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NCJRS Abstract

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NCJ Number: 76420 Find in a Library
Title: Literature Review of the Young Drinking Offender - Is He a Problem Drinker?
Journal: British Journal of Addiction  Volume:76  Issue:1  Dated:(March 1981)  Pages:27-46
Author(s): E Vingilis
Date Published: 1981
Page Count: 20
Format: Article
Language: English
Country: United Kingdom
Annotation: Juvenile drinking patterns and the relationship of youths' drinking habits to general and alcohol-related crimes are explored by reviewing findings of recent literature.
Abstract: Although studies show that drinking rates are high among delinquent adolescents, there is little evidence of a definite association between delinquency and problem drinking. Literature on the subject is marred by methodological weaknesses, such as a lack of control groups, arbitrary definitions of problem drinking, and lack of specificity and delineation of certain crucial variables. Similarly, the studies on the drinking habits of adolescents charged with alcohol-related crimes and liquor law violations conflict regarding whether these adolescents consume more alcohol than their nonalcohol-related delinquent and nondelinquent counterparts, although there is some suggestion that they do. Once again, however, control groups are so small and inadequate that generalizations are difficult. Studies of personality and social characteristics suggest that delinquents involved in alcohol-related crimes are similar to delinquents involved in nonalcohol-related crimes except that the juveniles involved in alcohol-related crimes may be heavier drinkers. As numerous ambiguities and contradictions exist in literature, the validity of using alcohol-related trouble with the law as an index for problem drinking is questionable. Juveniles charged with liquor law violations do not seem to have social or psychological characteristics that distinguish them from delinquents in general, and yet some studies indicate that they drink more but are involved in less serious additional crimes than minimally alcohol-involved delinquents. However, when serious crimes are committed, the delinquents report themselves to be under the influence of alcohol more often. The connection of alcohol consumption to a social behavior of juveniles and the long-term effects of heavy drinking among youthful drinking offenders must be assessed in studies using adequate control groups and independent and objective measures of alcohol involvement as well as subjective reporting. Two extensive tables summarizing pertinent studies and references are supplied.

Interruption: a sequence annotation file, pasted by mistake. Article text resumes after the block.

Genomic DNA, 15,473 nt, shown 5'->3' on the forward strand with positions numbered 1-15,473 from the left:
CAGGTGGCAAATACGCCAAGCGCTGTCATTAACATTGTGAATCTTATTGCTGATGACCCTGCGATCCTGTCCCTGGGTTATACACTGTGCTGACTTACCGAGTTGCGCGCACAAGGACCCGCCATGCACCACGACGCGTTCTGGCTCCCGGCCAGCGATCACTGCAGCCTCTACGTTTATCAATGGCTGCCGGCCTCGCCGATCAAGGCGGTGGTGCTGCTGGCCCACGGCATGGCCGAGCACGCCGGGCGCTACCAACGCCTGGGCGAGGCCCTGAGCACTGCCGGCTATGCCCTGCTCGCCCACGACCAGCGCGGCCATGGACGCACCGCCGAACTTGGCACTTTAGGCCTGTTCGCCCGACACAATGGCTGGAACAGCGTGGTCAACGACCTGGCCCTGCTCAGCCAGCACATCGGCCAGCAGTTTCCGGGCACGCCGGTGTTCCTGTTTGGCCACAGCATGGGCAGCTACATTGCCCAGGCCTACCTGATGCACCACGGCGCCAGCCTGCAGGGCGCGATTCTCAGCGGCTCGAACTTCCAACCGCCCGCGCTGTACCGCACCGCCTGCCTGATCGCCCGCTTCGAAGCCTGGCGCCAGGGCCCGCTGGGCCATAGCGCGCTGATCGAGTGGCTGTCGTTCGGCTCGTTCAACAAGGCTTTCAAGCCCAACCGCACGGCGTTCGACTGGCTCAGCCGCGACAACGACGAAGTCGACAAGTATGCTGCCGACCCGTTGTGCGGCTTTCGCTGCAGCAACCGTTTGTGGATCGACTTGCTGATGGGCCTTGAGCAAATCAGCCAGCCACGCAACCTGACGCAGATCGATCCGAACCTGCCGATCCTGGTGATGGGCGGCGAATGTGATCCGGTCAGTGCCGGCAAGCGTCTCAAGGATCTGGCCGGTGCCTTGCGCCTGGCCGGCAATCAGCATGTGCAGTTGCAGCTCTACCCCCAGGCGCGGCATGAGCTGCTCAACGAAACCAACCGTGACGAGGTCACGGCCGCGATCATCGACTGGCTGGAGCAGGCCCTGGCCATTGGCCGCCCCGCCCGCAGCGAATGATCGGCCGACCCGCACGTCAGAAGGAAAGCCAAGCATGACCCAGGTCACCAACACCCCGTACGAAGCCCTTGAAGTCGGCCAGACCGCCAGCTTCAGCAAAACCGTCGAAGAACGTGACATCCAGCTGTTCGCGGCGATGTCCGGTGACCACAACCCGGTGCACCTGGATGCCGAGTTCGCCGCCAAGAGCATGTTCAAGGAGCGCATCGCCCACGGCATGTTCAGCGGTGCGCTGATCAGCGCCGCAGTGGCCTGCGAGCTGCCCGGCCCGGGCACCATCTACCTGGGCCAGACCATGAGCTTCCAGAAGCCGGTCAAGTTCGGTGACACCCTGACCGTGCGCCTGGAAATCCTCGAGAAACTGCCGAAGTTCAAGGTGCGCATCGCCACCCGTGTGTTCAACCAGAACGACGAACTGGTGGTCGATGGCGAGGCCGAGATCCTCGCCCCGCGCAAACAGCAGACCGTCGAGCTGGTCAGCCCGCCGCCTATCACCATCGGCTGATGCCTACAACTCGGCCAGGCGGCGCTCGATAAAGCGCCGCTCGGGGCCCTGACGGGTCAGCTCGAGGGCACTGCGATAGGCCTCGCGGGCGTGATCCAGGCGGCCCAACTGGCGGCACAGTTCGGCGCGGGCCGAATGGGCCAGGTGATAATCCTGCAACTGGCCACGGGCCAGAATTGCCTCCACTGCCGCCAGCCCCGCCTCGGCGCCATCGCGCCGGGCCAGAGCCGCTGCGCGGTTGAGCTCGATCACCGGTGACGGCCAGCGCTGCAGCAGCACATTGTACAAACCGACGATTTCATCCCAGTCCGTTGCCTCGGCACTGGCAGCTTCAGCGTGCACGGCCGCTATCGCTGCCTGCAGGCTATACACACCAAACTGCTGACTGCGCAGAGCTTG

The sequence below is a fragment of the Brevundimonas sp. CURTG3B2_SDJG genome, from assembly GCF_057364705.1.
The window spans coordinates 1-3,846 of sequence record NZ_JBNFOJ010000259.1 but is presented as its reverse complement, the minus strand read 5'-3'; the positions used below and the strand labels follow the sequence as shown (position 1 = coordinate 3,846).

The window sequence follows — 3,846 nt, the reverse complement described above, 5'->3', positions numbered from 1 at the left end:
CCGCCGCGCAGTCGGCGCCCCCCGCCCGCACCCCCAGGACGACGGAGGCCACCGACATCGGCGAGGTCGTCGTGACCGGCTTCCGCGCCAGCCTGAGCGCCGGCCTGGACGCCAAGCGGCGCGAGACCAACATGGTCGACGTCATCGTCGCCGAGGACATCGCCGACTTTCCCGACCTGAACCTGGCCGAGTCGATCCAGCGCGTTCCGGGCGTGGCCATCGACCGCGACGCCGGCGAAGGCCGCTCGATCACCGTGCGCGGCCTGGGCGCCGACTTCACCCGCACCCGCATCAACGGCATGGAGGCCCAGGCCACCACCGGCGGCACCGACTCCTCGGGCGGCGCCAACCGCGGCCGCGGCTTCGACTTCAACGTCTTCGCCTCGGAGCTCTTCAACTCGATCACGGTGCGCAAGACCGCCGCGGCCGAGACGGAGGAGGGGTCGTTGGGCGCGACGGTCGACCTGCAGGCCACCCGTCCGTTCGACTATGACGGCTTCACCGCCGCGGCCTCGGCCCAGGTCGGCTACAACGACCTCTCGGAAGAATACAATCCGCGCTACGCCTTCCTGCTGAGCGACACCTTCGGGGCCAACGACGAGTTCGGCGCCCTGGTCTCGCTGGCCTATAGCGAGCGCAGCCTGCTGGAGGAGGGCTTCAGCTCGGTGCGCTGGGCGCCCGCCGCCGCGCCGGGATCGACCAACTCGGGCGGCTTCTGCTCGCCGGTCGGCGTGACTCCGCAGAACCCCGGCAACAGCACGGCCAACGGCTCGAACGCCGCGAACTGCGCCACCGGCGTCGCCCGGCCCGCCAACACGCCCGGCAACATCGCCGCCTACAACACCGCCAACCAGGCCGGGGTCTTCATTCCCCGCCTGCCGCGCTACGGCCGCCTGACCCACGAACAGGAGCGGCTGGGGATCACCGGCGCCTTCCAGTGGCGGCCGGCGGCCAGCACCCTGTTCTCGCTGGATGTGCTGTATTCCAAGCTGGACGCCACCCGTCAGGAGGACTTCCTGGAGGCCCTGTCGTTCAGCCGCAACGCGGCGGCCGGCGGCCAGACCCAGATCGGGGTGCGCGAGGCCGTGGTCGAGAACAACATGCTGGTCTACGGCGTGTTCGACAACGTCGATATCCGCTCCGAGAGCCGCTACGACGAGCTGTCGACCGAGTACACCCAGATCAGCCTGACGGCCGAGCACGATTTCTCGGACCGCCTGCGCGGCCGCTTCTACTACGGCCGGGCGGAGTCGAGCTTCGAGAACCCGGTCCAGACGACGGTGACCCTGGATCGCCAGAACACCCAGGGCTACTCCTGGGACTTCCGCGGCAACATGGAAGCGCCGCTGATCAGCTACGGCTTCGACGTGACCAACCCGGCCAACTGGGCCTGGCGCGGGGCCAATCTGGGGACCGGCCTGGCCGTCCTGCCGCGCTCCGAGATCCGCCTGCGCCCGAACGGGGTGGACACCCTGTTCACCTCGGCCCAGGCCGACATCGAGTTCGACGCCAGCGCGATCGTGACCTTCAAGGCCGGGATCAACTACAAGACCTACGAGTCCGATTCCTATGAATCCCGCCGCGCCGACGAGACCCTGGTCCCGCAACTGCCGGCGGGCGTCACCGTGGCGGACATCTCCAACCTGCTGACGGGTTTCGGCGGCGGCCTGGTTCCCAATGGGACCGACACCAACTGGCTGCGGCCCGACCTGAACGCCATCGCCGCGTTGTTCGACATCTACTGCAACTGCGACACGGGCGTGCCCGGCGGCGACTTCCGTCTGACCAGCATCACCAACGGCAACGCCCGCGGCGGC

Index Term(s): Alcohol abuse; Alcohol-Related Offenses; Juvenile delinquency factors; Juvenile Delinquent behavior; Juvenile Delinquent-nondelinquent comparisons; Literature reviews; Research methods
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